Wednesday, June 5, 2013

Miracles and the Faith

13 The Passover of the Jews was at hand, and Jesus went up to Jerusalem. 14 In the temple he found those who were selling oxen and sheep and pigeons, and the money-changers sitting there. 15 And making a whip of cords, he drove them all out of the temple, with the sheep and oxen. And he poured out the coins of the money-changers and overturned their tables. 16 And he told those who sold the pigeons, “Take these things away; do not make my Father's house a house of trade.” 17 His disciples remembered that it was written, “Zeal for your house will consume me.”
18 So the Jews said to him, “What sign do you show us for doing these things?” 19 Jesus answered them, “Destroy this temple, and in three days I will raise it up.” 20 The Jews then said, “It has taken forty-six years to build this temple, and will you raise it up in three days?” 21 But he was speaking about the temple of his body. 22 When therefore he was raised from the dead, his disciples remembered that he had said this, and they believed the Scripture and the word that Jesus had spoken.
John says that the Jews asked him for signs to prove that he was authorized to do these things. Jesus doesn’t work that way. It is an odd thing, his miracles. Many try to discount miracles using Hume’s flawed arguments against them. If the Twentieth century has taught us anything it is that we don’t know enough about the universe and the laws of nature that govern it to determine what is against the laws of nature and what isn’t. And even if we did, the idea that God couldn’t break the laws of nature is a bit odd. In any case, Jesus doesn’t ever bow to the pressure of proving himself with miracles. Their record for creating faith is poor in any case. One needs only think of Pharaoh. And when the Pharisees do see the miracles they accuse Jesus of black magic and being an agent of Beelzebub.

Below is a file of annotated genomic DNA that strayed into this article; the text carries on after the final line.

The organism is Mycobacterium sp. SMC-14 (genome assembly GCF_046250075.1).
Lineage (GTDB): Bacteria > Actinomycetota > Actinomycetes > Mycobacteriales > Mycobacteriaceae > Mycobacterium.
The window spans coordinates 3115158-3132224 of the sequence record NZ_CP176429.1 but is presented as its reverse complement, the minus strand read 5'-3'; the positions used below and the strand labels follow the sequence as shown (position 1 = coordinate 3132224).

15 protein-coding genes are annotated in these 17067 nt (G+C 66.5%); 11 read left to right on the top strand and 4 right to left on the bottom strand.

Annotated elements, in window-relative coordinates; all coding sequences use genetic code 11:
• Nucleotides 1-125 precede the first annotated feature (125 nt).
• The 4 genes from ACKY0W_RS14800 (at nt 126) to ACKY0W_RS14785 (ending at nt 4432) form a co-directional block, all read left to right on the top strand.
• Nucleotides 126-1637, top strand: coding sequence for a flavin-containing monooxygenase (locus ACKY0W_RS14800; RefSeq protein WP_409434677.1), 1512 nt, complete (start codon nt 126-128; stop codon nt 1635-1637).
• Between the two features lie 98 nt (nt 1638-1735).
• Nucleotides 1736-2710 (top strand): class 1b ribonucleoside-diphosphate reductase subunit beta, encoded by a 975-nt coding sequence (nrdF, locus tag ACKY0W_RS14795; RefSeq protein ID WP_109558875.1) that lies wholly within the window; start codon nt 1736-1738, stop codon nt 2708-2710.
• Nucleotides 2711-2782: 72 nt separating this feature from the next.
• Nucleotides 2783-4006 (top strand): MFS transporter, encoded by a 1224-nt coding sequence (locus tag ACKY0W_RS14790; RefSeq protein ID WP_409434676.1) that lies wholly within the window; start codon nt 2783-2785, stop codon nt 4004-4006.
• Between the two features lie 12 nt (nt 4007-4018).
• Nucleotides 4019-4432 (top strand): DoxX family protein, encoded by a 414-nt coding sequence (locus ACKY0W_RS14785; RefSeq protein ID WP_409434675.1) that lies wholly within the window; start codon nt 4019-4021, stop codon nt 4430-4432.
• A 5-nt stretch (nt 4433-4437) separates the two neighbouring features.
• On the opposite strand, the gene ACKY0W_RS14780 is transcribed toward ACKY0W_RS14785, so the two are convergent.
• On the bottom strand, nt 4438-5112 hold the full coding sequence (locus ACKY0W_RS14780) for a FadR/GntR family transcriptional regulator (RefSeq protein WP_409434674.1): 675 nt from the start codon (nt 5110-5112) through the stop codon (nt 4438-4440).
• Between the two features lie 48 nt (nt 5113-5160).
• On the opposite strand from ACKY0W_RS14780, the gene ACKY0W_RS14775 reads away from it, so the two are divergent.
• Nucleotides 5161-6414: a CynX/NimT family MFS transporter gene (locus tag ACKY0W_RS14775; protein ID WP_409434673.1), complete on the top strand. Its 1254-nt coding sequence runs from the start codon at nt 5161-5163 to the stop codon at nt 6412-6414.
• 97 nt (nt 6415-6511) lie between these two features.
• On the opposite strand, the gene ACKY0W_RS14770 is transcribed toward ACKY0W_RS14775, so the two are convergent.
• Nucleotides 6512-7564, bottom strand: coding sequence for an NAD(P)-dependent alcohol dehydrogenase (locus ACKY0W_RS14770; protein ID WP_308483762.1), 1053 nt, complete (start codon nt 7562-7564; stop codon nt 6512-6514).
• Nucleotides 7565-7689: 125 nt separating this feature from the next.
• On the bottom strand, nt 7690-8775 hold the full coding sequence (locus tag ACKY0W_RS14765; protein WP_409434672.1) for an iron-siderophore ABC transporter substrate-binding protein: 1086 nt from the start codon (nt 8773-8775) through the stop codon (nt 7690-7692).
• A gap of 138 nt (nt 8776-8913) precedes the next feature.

Jesus doesn’t use miracles to prove himself. He doesn’t use miracles to create faith, though one could say that faith itself is a miracle of God, it’s definitely a divine intervention. Jesus does miracles for those who already believe. He does miracles for the centurion. He does miracles for the Canaanite woman. He heals the sick, makes the lame to walk and on each occasion he praises their faith. When he comes to his home town he doesn’t do miracles because of their lack of faith. One almost gets the impression that the miracles depend on the faith of the person asking for them, but of course that isn’t true. God can do what he wants where he wants, regardless of the faith of the person receiving the benefit. One only needs to think of Naaman, and one could argue Pharaoh’s hardness of heart didn’t prevent Moses from doing miracles either.
Jesus refuses, he tells them there will be one miracle, tear this temple down and I will rebuild it in three days. Jesus often tells them this. The sign of Jonah he calls it in mark. This is the sign of sign. Jesus’ resurrection from the dead, but then not even this sign will convince everyone. Many just refuse to believe, believing deprives them of being God.

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